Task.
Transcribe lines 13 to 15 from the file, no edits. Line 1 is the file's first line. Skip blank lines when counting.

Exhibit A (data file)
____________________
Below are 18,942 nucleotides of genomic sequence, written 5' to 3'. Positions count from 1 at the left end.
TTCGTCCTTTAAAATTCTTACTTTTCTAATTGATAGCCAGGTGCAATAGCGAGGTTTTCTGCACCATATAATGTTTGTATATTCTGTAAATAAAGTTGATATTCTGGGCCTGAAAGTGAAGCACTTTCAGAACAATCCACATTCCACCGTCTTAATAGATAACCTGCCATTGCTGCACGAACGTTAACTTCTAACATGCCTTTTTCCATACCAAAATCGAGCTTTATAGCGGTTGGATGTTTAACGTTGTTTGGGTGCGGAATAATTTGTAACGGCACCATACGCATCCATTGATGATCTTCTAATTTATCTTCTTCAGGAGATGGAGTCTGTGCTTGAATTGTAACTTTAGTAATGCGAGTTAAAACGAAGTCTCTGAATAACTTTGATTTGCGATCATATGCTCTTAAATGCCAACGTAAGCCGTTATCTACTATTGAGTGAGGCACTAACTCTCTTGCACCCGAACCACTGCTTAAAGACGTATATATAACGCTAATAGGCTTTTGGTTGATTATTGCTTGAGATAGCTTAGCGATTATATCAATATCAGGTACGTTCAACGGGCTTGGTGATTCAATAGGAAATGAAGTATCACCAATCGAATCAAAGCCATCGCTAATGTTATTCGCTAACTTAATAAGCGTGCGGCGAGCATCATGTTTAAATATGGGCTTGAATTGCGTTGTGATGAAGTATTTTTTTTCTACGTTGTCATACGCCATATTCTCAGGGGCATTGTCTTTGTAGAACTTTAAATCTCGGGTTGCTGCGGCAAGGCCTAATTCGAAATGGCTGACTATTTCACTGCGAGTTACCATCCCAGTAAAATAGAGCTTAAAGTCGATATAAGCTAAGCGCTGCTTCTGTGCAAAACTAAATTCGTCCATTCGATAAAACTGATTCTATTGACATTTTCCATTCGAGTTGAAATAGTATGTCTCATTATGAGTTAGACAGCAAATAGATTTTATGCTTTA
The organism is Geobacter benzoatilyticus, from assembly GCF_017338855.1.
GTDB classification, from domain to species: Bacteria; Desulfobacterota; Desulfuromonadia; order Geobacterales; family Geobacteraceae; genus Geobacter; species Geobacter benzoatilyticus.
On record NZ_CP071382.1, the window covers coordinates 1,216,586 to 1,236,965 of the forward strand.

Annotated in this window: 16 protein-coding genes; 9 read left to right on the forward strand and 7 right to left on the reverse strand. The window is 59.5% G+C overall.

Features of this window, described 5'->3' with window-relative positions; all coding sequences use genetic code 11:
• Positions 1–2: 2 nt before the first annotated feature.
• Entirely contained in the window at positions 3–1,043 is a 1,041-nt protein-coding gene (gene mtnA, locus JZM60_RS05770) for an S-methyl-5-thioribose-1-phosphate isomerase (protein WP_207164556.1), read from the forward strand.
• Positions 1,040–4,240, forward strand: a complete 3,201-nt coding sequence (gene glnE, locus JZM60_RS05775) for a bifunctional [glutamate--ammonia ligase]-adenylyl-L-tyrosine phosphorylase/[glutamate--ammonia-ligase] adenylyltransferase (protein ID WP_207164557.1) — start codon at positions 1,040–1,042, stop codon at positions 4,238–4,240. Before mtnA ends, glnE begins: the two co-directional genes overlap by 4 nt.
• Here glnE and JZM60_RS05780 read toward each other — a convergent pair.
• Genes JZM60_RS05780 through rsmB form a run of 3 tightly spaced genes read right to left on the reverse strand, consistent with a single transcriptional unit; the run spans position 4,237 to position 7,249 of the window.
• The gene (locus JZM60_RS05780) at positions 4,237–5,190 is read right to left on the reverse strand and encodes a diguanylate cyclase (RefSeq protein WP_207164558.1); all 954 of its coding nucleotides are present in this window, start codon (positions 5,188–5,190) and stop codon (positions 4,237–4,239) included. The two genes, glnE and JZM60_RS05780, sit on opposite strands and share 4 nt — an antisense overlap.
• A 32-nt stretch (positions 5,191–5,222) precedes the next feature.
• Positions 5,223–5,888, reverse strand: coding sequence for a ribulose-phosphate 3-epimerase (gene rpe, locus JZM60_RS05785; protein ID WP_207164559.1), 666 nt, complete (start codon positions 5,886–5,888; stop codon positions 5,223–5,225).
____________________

• The gene (locus JZM60_RS05780) at positions 4,237–5,190 is read right to left on the reverse strand and encodes a diguanylate cyclase (RefSeq protein WP_207164558.1); all 954 of its coding nucleotides are present in this window, start codon (positions 5,188–5,190) and stop codon (positions 4,237–4,239) included. The two genes, glnE and JZM60_RS05780, sit on opposite strands and share 4 nt — an antisense overlap.
• A 32-nt stretch (positions 5,191–5,222) precedes the next feature.
• Positions 5,223–5,888, reverse strand: coding sequence for a ribulose-phosphate 3-epimerase (gene rpe, locus JZM60_RS05785; protein ID WP_207164559.1), 666 nt, complete (start codon positions 5,886–5,888; stop codon positions 5,223–5,225).